1. The Child Tax Credit increase and advance monthly payments
Parents: Don’t forget about those advance monthly Child Tax Credit (CTC) payments you may have received in 2021. In January, you should have received a letter from the IRS providing the total CTC amount disbursed to you during 2021. You may need this letter when filing your return.
2. Expansion of the $300 charitable contribution deduction for joint filers
In previous years, only those who itemized their tax deductions could take advantage of this tax break. But this changed in 2020, as part of the CARES Act. Single filers can still claim a maximum tax deduction of $300 for cash contributions made to qualified public charities. Married couples filing jointly can now deduct up to $600 on their 2021 tax return.
3. Unemployment benefits no longer tax-free in 2021
Those who collected unemployment payments last year received a huge tax break with the passage of the American Rescue Plan. But remember—this was a temporary measure for 2020. Anyone who received unemployment benefits in 2021 shouldn’t expect the same tax break this year.
4. Forgiven Paycheck Protection Program loans and federal tax exemptions
Small businesses and self-employed individuals who received low-interest loans through the Paycheck Protection Program can still receive a federal tax exemption as long as they meet the criteria. Here’s a handy FAQ for more information.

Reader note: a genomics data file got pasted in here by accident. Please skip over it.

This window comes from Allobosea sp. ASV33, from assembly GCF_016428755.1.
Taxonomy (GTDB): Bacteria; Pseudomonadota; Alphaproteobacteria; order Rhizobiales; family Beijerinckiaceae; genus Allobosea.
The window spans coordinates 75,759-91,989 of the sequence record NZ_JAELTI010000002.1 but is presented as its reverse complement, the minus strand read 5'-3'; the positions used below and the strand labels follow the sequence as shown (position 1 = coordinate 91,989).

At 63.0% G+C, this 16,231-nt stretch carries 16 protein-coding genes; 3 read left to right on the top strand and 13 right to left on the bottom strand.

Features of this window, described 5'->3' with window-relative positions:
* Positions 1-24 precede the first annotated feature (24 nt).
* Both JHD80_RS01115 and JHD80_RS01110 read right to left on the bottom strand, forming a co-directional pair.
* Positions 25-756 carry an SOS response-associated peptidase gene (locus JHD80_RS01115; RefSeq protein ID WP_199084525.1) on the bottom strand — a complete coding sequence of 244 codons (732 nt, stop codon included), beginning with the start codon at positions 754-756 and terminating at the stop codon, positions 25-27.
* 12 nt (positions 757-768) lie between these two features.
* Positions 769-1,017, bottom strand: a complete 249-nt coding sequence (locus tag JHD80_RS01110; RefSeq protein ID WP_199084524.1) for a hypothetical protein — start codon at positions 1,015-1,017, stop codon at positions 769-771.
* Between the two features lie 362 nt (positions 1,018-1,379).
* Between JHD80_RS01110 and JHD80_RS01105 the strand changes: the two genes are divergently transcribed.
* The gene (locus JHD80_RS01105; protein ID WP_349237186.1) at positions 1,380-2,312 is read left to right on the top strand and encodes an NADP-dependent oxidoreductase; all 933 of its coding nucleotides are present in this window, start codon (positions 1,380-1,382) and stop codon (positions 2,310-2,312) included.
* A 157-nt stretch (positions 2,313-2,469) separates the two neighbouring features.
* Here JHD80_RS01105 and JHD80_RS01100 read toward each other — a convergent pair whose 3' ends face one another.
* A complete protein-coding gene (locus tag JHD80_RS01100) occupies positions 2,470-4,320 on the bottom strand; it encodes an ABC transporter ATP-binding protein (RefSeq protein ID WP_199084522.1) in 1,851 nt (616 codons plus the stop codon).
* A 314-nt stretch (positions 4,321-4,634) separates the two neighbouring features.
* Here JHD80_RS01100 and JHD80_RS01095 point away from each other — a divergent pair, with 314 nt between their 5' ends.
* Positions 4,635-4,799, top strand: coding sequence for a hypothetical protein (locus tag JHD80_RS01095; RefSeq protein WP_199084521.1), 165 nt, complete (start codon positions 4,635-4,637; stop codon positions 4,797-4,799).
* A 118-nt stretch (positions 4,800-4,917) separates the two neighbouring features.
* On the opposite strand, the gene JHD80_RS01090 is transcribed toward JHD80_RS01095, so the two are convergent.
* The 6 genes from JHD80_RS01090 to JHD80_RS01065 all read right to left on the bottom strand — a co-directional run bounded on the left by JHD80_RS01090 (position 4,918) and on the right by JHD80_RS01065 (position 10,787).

5. Threshold permanently lowered for Medical Expense Deduction
Itemizers with high medical costs may be relieved to learn the threshold for deducting medical expenses was permanently lowered to 7.5% of your 2021 adjusted gross income (AGI).
For example, say you itemize your deductions and your AGI for 2021 was $50,000.
That means 7.5% of your AGI is $3,750. If you had $9,000 worth of medical bills, you could claim a deduction of $5,250.
6. Tax inflation adjustments to standard deductions and more
The pandemic prompted several tax changes in 2021 to accommodate inflation.
The standard deduction, for example, increased $300 to $25,100 for married couples filing jointly, and it rose $150 to $12,550 and $18,800 for single and head-of-household filers, respectively. This deduction reduces your income, which means you’ll pay less income tax.
More notable differences include changes to the Earned Income Tax Credit, capital gains tax rates, and the Lifetime Learning and adoption credits. Read more about inflation-related tax adjustments here.
7. Expansion of the Earned Income Tax Credit for 2021 and future years
If you meet the IRS income requirements, you could claim the Earned Income Tax Credit (EITC) for 2021. To qualify, you need to have lived in the U.S. for more than half of 2021 and cannot be claimed as a dependent or qualifying child on someone else’s tax return.
There’s no maximum age limit to claim the EITC, but minimum age requirements must be met, depending on your situation.
- You must be at least 24 to claim if you were a student for at least five months in 2021.
- You must be at least 18 to claim if you were in foster care any time after turning 14—or if you were ever homeless in any taxable year.
- You must be at least 19 in all other circumstances.
Other EITC changes include increased limits for investment income and qualifying child credits if married but filing separately.
Here’s more about these top changes, as well as a rundown of what hasn’t changed for 2021.